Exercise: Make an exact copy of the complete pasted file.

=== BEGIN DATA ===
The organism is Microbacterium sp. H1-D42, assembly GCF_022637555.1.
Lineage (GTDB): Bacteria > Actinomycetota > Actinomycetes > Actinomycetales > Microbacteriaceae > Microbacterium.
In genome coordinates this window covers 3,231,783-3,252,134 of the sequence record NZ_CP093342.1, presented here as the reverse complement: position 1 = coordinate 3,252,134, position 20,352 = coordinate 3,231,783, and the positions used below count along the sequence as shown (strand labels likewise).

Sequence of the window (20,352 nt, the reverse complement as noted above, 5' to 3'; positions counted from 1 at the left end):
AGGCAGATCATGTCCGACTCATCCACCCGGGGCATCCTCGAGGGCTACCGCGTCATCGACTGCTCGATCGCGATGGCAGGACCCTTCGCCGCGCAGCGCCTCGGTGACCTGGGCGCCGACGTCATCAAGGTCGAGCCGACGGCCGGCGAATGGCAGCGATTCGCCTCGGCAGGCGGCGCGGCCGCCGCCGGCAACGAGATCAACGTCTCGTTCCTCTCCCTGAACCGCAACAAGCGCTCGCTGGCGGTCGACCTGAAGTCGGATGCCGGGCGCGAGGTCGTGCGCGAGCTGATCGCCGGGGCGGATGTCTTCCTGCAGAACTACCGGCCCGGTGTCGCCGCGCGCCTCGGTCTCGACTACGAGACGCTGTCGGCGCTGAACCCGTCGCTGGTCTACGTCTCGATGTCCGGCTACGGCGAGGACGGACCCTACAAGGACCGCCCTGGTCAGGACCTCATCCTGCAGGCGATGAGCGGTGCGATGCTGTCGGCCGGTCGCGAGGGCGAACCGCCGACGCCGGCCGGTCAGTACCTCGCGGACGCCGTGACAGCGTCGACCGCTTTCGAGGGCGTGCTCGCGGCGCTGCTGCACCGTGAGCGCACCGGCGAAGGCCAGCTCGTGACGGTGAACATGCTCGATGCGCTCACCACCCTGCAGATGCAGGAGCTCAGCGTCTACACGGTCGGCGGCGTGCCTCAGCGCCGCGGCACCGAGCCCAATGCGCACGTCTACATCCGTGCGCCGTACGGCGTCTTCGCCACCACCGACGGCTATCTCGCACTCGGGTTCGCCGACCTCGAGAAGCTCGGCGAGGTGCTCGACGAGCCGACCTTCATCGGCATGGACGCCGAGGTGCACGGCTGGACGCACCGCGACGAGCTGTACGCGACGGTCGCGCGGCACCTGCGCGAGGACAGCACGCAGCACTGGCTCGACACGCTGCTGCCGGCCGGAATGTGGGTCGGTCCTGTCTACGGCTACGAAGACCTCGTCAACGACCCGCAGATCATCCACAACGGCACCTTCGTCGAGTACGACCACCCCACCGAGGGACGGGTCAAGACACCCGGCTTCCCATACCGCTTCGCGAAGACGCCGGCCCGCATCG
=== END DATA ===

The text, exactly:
The organism is Microbacterium sp. H1-D42, assembly GCF_022637555.1.
Lineage (GTDB): Bacteria > Actinomycetota > Actinomycetes > Actinomycetales > Microbacteriaceae > Microbacterium.
In genome coordinates this window covers 3,231,783-3,252,134 of the sequence record NZ_CP093342.1, presented here as the reverse complement: position 1 = coordinate 3,252,134, position 20,352 = coordinate 3,231,783, and the positions used below count along the sequence as shown (strand labels likewise).

Sequence of the window (20,352 nt, the reverse complement as noted above, 5' to 3'; positions counted from 1 at the left end):
AGGCAGATCATGTCCGACTCATCCACCCGGGGCATCCTCGAGGGCTACCGCGTCATCGACTGCTCGATCGCGATGGCAGGACCCTTCGCCGCGCAGCGCCTCGGTGACCTGGGCGCCGACGTCATCAAGGTCGAGCCGACGGCCGGCGAATGGCAGCGATTCGCCTCGGCAGGCGGCGCGGCCGCCGCCGGCAACGAGATCAACGTCTCGTTCCTCTCCCTGAACCGCAACAAGCGCTCGCTGGCGGTCGACCTGAAGTCGGATGCCGGGCGCGAGGTCGTGCGCGAGCTGATCGCCGGGGCGGATGTCTTCCTGCAGAACTACCGGCCCGGTGTCGCCGCGCGCCTCGGTCTCGACTACGAGACGCTGTCGGCGCTGAACCCGTCGCTGGTCTACGTCTCGATGTCCGGCTACGGCGAGGACGGACCCTACAAGGACCGCCCTGGTCAGGACCTCATCCTGCAGGCGATGAGCGGTGCGATGCTGTCGGCCGGTCGCGAGGGCGAACCGCCGACGCCGGCCGGTCAGTACCTCGCGGACGCCGTGACAGCGTCGACCGCTTTCGAGGGCGTGCTCGCGGCGCTGCTGCACCGTGAGCGCACCGGCGAAGGCCAGCTCGTGACGGTGAACATGCTCGATGCGCTCACCACCCTGCAGATGCAGGAGCTCAGCGTCTACACGGTCGGCGGCGTGCCTCAGCGCCGCGGCACCGAGCCCAATGCGCACGTCTACATCCGTGCGCCGTACGGCGTCTTCGCCACCACCGACGGCTATCTCGCACTCGGGTTCGCCGACCTCGAGAAGCTCGGCGAGGTGCTCGACGAGCCGACCTTCATCGGCATGGACGCCGAGGTGCACGGCTGGACGCACCGCGACGAGCTGTACGCGACGGTCGCGCGGCACCTGCGCGAGGACAGCACGCAGCACTGGCTCGACACGCTGCTGCCGGCCGGAATGTGGGTCGGTCCTGTCTACGGCTACGAAGACCTCGTCAACGACCCGCAGATCATCCACAACGGCACCTTCGTCGAGTACGACCACCCCACCGAGGGACGGGTCAAGACACCCGGCTTCCCATACCGCTTCGCGAAGACGCCGGCCCGCATCG